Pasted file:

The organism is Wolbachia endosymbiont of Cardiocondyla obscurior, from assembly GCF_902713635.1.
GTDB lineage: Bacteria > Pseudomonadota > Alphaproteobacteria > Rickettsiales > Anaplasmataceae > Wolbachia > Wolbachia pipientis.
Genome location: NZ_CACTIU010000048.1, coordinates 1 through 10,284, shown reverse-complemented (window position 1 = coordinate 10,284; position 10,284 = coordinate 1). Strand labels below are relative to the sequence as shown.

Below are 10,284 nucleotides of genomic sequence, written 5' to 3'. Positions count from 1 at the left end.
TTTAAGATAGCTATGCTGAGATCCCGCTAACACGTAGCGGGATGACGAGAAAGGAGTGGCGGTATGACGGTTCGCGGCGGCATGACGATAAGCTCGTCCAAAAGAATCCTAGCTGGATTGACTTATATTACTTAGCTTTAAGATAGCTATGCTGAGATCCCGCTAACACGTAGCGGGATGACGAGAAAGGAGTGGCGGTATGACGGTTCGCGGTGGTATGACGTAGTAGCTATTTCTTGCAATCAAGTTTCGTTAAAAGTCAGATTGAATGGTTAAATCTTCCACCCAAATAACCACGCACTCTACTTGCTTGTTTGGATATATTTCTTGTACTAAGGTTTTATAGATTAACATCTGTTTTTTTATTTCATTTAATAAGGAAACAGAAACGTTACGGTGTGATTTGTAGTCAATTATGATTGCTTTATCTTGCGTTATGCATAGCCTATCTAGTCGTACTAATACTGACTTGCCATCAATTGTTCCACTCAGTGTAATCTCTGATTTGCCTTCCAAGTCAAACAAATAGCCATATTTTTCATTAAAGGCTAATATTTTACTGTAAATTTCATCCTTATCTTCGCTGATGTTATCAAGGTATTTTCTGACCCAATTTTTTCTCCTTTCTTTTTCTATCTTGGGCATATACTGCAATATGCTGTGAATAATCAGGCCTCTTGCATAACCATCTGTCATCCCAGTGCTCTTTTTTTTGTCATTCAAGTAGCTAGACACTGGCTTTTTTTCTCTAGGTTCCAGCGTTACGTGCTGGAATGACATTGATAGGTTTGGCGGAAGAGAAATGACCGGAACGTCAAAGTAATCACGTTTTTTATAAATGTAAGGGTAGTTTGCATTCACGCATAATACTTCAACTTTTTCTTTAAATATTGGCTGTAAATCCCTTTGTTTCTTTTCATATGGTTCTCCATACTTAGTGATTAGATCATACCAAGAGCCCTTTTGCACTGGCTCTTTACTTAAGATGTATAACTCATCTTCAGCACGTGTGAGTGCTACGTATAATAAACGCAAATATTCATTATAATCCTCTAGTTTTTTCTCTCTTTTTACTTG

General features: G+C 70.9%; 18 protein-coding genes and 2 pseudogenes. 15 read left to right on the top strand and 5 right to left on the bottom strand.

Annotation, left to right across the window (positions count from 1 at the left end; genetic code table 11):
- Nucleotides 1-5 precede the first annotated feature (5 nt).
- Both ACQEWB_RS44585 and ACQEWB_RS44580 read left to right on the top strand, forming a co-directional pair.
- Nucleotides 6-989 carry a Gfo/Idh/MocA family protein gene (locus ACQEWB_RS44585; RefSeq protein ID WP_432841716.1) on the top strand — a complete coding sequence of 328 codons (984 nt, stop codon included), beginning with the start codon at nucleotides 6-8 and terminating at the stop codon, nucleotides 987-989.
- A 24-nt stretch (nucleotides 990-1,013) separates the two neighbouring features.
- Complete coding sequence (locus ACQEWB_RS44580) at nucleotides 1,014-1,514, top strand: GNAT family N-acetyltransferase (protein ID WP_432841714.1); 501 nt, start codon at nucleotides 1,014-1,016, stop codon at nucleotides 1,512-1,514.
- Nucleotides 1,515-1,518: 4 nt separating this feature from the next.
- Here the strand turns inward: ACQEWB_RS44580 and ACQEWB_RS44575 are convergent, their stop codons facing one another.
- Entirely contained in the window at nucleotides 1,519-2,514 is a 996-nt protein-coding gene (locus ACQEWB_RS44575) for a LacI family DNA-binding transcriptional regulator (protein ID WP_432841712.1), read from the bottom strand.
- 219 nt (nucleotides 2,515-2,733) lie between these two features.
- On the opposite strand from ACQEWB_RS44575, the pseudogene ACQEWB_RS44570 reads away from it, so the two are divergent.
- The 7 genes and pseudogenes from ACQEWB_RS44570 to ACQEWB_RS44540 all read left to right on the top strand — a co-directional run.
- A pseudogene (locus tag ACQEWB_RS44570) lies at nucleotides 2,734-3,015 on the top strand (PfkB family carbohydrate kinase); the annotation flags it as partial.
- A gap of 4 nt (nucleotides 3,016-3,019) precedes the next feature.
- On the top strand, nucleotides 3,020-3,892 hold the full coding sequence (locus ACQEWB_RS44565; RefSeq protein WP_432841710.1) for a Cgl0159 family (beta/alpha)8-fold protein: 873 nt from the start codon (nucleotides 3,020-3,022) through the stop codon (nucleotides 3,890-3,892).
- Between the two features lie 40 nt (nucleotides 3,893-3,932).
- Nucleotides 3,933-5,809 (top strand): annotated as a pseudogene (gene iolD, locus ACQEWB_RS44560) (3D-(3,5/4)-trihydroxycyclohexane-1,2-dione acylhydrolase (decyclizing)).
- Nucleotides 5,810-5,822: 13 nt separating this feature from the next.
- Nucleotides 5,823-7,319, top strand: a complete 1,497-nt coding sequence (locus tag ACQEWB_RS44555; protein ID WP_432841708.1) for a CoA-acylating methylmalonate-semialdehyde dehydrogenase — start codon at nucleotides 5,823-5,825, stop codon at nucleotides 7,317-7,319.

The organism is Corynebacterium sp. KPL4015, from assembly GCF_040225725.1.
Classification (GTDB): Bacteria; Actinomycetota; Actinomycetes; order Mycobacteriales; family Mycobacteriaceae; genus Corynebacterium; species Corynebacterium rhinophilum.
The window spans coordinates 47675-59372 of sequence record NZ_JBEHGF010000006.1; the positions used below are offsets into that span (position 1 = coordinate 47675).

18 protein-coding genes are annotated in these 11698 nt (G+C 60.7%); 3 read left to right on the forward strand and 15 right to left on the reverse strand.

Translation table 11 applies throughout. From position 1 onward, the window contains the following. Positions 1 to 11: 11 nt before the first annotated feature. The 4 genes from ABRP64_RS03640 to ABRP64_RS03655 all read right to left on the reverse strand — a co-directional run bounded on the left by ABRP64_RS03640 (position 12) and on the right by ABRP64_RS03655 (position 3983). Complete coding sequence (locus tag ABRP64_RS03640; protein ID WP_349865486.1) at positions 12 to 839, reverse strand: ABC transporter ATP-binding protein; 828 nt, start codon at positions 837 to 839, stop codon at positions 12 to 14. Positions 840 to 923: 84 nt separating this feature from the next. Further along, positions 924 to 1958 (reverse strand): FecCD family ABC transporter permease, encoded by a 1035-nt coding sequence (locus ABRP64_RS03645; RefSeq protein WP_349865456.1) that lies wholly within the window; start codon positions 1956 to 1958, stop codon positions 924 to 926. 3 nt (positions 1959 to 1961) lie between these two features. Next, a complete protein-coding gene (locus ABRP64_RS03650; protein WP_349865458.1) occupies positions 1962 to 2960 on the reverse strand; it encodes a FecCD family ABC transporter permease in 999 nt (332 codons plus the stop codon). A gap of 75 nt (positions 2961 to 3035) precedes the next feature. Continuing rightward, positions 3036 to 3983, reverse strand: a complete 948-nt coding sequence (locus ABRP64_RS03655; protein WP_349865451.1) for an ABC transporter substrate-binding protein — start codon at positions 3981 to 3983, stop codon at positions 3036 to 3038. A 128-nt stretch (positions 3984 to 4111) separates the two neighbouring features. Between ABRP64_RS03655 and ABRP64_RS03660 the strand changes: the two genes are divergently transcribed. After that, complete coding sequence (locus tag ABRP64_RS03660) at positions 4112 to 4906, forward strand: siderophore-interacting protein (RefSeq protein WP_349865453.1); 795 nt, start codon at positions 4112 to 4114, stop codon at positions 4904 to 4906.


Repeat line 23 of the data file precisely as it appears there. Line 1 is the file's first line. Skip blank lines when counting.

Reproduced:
- Nucleotides 3,933-5,809 (top strand): annotated as a pseudogene (gene iolD, locus ACQEWB_RS44560) (3D-(3,5/4)-trihydroxycyclohexane-1,2-dione acylhydrolase (decyclizing)).